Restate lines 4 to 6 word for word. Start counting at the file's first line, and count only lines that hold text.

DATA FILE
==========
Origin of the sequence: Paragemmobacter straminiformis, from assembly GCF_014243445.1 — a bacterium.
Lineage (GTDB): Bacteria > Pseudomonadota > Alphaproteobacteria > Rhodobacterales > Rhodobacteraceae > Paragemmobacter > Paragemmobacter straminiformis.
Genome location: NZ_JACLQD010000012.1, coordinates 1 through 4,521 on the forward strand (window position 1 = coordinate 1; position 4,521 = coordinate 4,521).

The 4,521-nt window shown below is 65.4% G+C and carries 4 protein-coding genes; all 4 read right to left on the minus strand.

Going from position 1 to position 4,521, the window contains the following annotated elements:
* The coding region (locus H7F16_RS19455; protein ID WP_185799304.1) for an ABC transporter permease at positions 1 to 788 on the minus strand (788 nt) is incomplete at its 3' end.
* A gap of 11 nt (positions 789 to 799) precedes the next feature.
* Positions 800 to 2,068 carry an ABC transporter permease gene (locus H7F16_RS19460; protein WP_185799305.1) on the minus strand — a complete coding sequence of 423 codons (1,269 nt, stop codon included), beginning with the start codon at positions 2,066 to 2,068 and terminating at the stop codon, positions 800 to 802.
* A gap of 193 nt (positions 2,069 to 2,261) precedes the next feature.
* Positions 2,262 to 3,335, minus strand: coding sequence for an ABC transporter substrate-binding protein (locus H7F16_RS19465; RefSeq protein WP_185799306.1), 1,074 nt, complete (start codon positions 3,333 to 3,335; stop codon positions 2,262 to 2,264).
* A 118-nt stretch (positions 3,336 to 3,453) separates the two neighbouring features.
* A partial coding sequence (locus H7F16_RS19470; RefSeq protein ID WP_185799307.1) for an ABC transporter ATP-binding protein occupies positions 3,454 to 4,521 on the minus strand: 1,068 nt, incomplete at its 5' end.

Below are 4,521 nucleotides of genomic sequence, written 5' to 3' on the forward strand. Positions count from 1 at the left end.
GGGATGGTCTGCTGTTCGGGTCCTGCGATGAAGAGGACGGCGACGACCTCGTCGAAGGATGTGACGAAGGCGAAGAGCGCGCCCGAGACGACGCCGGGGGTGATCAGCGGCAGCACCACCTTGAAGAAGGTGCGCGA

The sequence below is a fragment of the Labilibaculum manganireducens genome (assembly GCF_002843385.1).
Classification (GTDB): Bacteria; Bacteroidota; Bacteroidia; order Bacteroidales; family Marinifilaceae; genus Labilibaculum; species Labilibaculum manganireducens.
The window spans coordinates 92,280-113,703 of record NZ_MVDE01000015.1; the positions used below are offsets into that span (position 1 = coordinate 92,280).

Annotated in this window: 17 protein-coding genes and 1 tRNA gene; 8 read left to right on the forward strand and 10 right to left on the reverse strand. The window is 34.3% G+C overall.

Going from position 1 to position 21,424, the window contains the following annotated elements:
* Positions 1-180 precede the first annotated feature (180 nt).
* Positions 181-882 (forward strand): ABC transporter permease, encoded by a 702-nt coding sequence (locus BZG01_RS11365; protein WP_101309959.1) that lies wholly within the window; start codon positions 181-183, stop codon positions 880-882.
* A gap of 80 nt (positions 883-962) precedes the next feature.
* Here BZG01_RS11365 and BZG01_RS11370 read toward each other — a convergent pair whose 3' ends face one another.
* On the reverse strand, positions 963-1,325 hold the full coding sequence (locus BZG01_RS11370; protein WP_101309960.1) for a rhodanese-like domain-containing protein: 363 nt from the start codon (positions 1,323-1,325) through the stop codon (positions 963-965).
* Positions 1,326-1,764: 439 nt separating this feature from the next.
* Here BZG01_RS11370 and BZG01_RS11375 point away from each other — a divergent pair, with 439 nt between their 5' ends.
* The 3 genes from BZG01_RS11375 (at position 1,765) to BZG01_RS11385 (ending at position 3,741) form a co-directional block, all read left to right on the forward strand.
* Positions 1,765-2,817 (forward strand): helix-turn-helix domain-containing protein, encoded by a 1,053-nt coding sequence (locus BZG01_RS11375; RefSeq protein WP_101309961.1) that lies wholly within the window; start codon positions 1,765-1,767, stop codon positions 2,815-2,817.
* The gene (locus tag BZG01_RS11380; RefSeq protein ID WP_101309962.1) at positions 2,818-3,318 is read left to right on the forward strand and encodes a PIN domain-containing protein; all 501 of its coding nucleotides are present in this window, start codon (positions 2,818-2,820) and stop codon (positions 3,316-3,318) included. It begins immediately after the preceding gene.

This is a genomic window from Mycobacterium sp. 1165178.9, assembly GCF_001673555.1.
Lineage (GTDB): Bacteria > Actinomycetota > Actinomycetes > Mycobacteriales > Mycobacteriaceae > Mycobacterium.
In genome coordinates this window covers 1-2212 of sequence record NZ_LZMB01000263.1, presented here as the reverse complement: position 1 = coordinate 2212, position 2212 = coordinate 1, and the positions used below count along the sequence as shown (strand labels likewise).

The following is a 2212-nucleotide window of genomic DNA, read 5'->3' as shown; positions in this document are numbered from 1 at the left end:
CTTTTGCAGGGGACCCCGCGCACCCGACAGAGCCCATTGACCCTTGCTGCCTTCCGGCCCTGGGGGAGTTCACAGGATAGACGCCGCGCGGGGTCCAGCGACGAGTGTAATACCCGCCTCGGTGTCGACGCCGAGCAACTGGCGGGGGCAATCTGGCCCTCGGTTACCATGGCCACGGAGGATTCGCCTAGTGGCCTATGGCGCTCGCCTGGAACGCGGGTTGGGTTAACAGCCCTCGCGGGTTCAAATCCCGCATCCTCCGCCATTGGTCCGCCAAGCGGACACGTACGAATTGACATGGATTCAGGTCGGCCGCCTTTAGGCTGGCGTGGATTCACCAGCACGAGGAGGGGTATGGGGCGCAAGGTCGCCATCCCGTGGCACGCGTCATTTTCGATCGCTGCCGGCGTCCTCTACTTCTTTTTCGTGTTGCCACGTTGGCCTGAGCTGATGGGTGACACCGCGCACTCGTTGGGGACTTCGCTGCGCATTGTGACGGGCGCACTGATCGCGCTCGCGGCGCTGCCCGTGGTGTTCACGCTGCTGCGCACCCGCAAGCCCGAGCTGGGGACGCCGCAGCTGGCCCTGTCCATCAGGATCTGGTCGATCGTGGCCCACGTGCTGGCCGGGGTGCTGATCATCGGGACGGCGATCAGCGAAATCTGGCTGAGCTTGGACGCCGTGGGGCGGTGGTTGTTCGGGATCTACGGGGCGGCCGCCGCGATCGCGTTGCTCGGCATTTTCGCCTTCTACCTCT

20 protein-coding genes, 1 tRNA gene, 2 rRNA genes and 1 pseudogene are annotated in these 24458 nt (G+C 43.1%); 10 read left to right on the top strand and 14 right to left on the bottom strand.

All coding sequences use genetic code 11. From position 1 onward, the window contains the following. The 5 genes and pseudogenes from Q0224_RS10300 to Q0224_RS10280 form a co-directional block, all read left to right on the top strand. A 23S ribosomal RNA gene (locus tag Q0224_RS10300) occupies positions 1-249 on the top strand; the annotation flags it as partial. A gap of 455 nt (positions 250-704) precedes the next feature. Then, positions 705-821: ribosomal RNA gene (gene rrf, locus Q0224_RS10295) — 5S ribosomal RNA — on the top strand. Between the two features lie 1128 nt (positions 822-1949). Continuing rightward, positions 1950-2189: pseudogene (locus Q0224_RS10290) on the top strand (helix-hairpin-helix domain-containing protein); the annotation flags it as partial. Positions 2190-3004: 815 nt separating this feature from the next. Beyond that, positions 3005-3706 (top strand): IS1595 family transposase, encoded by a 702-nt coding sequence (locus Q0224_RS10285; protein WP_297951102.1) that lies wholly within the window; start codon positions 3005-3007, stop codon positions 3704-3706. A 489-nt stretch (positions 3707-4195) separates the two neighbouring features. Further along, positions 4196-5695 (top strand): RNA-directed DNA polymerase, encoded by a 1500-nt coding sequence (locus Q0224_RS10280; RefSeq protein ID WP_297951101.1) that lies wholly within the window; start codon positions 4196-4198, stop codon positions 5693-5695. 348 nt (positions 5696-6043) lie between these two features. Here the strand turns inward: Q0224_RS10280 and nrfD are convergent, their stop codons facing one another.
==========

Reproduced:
The 4,521-nt window shown below is 65.4% G+C and carries 4 protein-coding genes; all 4 read right to left on the minus strand.

Going from position 1 to position 4,521, the window contains the following annotated elements:
* The coding region (locus H7F16_RS19455; protein ID WP_185799304.1) for an ABC transporter permease at positions 1 to 788 on the minus strand (788 nt) is incomplete at its 3' end.